Top Ten Cooking Myths - ChefTalk.com Community

Myths and misinformation abound in the cooking world. From old wives tales to supposed anecdotes, much of what we have been taught is just downright wrong. Many myths just lead to added steps and time to your food preparation, and in the long run, an inferior product.

Although most of this information can be found all over the internet, it bears repeating as these myths just don’t seem to go away. Not only do I hear this misinformation repeated back to me time and again from novices and home cooks, but many of these myths are still held as gospel by many professional chefs and are often perpetuated, unknowingly by television chefs who fail to question the validity of these long- held beliefs.

Myth #10:  Bread goes stale because it “dries” out.

 It’s happened to all of us; you make a sandwich, forget to close the bread bag tightly, and the next day it’s stale. Since the bread has become hard it seems reasonable to believe that it has “dried out.” In fact, it is just the opposite of what common sense would seem to dictate; the bread has suffered from too much humidity. When bread or any baked product is exposed to too much moisture, the starches crystallize, leaving the bread hard. This is why it often seems to go stale faster in summertime and why storing baked goods in the fridge is not a good idea.

Myth #9:  Eating undercooked pork will make you sick or give you worms.

 Here’s a myth that has a basis in reality. Years ago, before modern farming practices, trichinosis (a parasitic worm) was a legitimate concern in pork. Like many foodborne illnesses, the key to prevention is to cook your meat to a minimum of 165°F.  For many cuts of pork, this resulted in dry, tough meat. Today’s pigs are much leaner, because of breeding and farming practices, which means that overcooking pork often leads to meats that are so dry and tough they are almost inedible and require copious amounts of gravy just to get them down. Luckily, many of these same farming practices have reduced the risk of trichinosis to almost zero. Most chefs are on board with this change and many restaurants will now serve pork chops, and the like, somewhere in the medium to medium-well range, ensuring that the meat still retains its moisture. Unfortunately, those who learned to cook from their mothers and grandmothers, are still making the mistake of cooking pork well past the point of being safe and the resultant meat comes out dry and tough.

Myth #8:  Putting oil in your pasta cooking water will keep it from sticking.

 While talking about this myth I might as well cover another myth, which is that you should rinse your pasta to keep it from sticking. While this myth is actually true, to an extent, this is not something that you really want to do. When you remove pasta from its cooking water the pasta is still covered in a layer of starch. This is why pasta sticks together.  This same starch helps your sauce stick to your pasta. By rinsing, or oiling your pasta, you make it slippery and the sauce has a hard time really holding on to it, leaving much of your sauce to pool on your plate instead of enveloping your pasta.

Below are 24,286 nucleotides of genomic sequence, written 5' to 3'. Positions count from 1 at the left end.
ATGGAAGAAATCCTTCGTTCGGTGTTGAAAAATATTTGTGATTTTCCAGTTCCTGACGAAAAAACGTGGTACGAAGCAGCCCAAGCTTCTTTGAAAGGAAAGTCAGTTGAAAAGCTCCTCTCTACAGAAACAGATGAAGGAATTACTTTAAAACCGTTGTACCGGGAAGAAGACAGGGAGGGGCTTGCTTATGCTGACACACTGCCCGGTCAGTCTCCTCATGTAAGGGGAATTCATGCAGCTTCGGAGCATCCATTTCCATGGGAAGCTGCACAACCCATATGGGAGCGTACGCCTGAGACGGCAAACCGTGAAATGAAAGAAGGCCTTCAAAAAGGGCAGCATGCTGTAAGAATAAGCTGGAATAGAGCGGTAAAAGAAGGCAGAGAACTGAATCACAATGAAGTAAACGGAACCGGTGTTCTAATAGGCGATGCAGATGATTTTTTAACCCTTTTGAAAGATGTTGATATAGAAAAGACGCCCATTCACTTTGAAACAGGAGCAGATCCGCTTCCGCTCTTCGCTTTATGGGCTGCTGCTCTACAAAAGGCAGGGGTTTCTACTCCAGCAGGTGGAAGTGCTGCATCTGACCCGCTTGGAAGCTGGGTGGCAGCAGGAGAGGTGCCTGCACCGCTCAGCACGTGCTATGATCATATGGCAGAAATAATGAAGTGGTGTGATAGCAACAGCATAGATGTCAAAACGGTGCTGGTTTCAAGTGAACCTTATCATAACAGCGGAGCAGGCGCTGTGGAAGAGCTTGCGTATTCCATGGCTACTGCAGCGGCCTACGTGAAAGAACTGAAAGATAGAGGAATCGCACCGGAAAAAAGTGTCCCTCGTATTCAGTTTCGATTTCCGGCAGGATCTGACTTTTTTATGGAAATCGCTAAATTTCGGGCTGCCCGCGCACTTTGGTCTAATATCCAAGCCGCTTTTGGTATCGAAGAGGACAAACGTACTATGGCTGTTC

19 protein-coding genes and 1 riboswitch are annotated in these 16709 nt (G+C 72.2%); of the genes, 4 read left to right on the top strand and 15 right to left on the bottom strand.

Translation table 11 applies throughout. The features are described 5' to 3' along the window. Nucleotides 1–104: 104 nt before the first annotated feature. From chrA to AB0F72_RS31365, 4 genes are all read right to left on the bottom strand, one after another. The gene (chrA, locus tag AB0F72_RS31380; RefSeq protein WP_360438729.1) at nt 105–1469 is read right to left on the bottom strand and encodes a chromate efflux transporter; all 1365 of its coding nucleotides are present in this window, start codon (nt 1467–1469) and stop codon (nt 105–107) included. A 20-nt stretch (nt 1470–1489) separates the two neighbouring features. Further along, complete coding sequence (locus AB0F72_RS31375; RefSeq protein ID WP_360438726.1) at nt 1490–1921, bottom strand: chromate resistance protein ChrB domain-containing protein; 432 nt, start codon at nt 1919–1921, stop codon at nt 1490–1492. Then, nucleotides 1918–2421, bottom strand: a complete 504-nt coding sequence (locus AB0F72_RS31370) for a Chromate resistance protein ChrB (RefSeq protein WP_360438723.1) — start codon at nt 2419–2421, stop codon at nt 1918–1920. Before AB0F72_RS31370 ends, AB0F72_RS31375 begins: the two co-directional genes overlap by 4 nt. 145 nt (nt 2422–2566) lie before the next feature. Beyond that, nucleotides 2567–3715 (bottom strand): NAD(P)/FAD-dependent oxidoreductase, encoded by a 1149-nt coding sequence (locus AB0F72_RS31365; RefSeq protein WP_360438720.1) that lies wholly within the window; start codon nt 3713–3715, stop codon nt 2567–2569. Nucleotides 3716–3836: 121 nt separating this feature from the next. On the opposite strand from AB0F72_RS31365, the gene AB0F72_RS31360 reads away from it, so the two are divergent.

Myth #7:  Washing mushrooms will make them waterlogged.

 Another myth with some basis in reality, but it’s not what you think. While older, dried out mushrooms might absorb water to replace their lost moisture, most mushrooms that you purchase are still relatively fresh and have retained most of their moisture, thus will not readily absorb more moisture unless left to soak in water for a considerable length of time.  So if you don’t want to waste your time brushing the dirt off of each individual mushroom, then go ahead and give them a quick rinse. But be sure to give them a quick pat with a towel to ensure that you are not introducing excess moisture to the pan from the water still clinging to the outside of the mushrooms. Also remember that mushrooms are primarily made up of water so no matter what, once you start to cook them, they will throw off a considerable amount of moisture.  That said, it is best to sauté them in small batches so that the moisture that does develop is driven off quickly and they do not steam or boil in their own juices.

Myth #6:  Salt is salt.

 Salt comes in all sorts of shapes, sizes, and flavors, but not all of them are completely interchangeable. If your recipe calls for kosher salt and all you have is table salt, chances are you can use either one, but be aware that if you use table salt you will probably have to cut back your measurement since it has a much finer grain that most kosher salts, resulting in a volume measurement that weighs more than a volume measurement of kosher salt, which in turn will make your food more salty. When it comes to canning, fermenting and preserving, you should avoid using table salt, which often contains iodine and anti-caking agents. Not only can these additives result in canned food with “off” flavors, iodine is a mild sanitizer and, in the case of fermentation, can retard the growth of bacteria that you are trying to grow in the process. Finally, when it comes to sea salts, it is best used to finish dishes rather than use for cooking. Sea salts are revered for their flavors because of the various other minerals they contain, which makes sea salts from different regions, unique. But because of those varying qualities I don’t like to add them to dishes because I can’t guarantee the end result. With some salts, their subtle qualities will be lost in the dish and with others they might contribute strange flavors in the amounts used.  It is best to stick with a more generic kosher salt while cooking and reserve sea salts for the final flourish before serving, which allows both the salt and the food to shine.